Tequila Jack’s: TJ’s has previously been mentioned in this space, but its worthy of a repeat because this is a preferred destination for Party of One. Jack’s is on a good spot along the harbor in Shoreline Village and has a great late night menu of small plates and margaritas. I haven’t frequented enough (yet) to know either bartender by name, but both are cordial enough to at least serve with a smile.

Broadway Pizza & Grill: Ultimately I didn’t have all that much to be loaded on the moving truck to California, but one thing I was sure to bring from home was my tradition of Sunday Night Pizza. I had done take-out and delivery, but this was a dine-in experience made awkward by the overzealous waiter. I just wanted to have my BBQ chicken pizza (w/ red peppers, cilantro, and corn!) and Saint Archer Blonde Ale and watch meaningless Sunday Night Football without interference. Broadway is worth a return visit, but perhaps with someone else to act buffer if the same waiter is employed.

Rock Bottom Brewery: Why is this place always so crowded?! Thankfully I had not yet eaten dinner at 10pm on a Friday night and the happy hour work crowd had dissipated. I was able to find a seat near the tap and got plenty of attention from the bartender. I first wondered why the local was so drunk and unaware of personal space, before joining him in a similar predicament later in the evening. It seemed the bar was lined with other lonely men, spaced two bar stools apart, each with their own story of how they had recently moved to town. After only eating half of an awful turkey burger, I drank the rest of my dinner, sampling whatever brews she gave me a taste of and whatever shots were “extra.” This was a night to be thankful for getting home safely and without a tattoo from the parlor off Ocean.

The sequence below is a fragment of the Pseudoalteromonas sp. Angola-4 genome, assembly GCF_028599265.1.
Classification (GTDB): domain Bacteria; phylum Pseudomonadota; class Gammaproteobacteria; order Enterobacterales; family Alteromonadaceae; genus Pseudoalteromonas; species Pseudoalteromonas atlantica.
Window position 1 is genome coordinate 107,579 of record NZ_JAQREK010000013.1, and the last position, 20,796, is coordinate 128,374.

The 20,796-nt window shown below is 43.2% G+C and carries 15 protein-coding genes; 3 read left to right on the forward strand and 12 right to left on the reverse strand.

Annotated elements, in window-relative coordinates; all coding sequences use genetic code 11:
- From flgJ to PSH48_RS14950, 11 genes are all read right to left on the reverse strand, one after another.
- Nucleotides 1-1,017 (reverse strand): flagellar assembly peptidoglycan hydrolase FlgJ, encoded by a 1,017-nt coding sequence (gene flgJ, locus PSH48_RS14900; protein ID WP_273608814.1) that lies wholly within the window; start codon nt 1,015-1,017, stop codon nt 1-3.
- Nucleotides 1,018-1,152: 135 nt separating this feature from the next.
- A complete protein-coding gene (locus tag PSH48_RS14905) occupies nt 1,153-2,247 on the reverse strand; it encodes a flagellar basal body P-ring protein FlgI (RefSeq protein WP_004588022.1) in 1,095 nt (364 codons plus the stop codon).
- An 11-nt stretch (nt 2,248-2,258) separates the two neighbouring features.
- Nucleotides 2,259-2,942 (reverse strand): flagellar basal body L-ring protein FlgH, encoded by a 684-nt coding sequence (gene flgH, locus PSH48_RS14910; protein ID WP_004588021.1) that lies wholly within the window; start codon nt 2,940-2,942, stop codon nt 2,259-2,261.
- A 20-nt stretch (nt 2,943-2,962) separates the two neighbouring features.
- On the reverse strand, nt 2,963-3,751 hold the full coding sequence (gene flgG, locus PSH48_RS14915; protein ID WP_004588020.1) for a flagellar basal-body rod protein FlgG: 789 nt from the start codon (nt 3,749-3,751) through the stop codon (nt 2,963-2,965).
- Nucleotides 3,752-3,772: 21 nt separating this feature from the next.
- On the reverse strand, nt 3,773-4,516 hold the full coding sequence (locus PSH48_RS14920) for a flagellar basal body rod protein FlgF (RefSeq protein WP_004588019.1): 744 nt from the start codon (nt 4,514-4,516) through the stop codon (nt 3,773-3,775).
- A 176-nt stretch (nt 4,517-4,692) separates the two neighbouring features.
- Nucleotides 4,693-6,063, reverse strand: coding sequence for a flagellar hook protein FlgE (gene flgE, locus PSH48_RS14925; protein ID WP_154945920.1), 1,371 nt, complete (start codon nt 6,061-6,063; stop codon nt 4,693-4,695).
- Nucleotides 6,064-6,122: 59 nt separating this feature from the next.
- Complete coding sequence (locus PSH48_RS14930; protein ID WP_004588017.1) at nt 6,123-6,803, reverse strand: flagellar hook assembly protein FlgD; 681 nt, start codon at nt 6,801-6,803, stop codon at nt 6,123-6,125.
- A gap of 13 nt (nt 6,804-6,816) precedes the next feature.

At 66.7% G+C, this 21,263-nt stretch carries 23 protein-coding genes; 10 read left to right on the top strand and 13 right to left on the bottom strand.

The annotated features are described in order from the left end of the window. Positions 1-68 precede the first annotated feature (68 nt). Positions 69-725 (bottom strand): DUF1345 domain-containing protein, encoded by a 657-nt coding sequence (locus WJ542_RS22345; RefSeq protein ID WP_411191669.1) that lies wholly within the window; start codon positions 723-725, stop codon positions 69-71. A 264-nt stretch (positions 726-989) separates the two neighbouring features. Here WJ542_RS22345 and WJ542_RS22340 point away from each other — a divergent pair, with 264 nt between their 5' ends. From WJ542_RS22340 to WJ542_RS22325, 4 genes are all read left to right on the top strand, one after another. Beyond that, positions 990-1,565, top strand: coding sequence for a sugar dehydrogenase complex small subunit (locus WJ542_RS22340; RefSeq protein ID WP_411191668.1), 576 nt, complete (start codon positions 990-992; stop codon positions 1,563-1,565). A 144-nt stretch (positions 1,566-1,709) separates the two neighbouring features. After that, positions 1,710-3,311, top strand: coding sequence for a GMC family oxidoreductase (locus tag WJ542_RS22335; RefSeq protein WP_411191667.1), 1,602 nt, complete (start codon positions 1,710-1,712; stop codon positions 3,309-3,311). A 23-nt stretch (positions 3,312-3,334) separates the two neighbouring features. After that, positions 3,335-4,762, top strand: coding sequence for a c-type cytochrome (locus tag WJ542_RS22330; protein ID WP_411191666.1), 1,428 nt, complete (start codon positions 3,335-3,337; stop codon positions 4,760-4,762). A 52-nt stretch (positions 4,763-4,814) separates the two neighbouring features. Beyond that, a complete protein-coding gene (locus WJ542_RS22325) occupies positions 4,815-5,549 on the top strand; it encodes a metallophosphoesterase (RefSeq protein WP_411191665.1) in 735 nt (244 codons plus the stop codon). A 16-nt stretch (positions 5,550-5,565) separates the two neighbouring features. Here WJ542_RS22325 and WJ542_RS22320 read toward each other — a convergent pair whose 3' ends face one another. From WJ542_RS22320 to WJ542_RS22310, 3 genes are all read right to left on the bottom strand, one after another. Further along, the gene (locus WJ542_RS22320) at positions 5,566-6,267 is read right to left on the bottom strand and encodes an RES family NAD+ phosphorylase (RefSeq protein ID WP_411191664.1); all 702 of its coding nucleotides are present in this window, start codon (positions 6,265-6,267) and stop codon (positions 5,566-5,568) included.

Why Is a Liquor’s Proof Double Its Percentage Alcohol by Volume?

As any high schooler who has incisively compared bottles in his or her parents’ liquor cabinet can tell you, a spirit’s proof is exactly twice as much as its percentage of alcohol by volume. Why bother using this 0-200 scale? Because history, of course.

“Proof,” as it’s used in regards to booze, harkens back to when traders would have to literally prove that their hooch was the real deal. According to the University of Cincinnati’s William B. Jensen, in 16th century England, traders would drench a pellet of gunpowder in liquor to determine the spirit’s potency. “If it was still possible to ignite the wet gunpowder, the alcohol content of the liquor was rated above proof and it was taxed at a higher rate, and vice versa if the powder failed to ignite.”

While the term “proof” stuck, in America, the standard it refers to has nothing to do with gunpowder. Around 1848, 50% alcohol by volume was chosen as a baseline and 100 was used as its corresponding proof. Thus, the proof is double the ABV.

In other countries, other proof systems are used. For example, in 1816 the U.K. started to use gravity as their standard. The Customs and Excise Act states that 100 proof liquors are “those in which the weight of the spirits is 12/13 the weight of an equal volume of distilled water at 51° F (11° C).” The proof then comes out to be about 1.75 times the alcohol by volume percentage. All that math could drive someone to drink.

(via Mental Floss)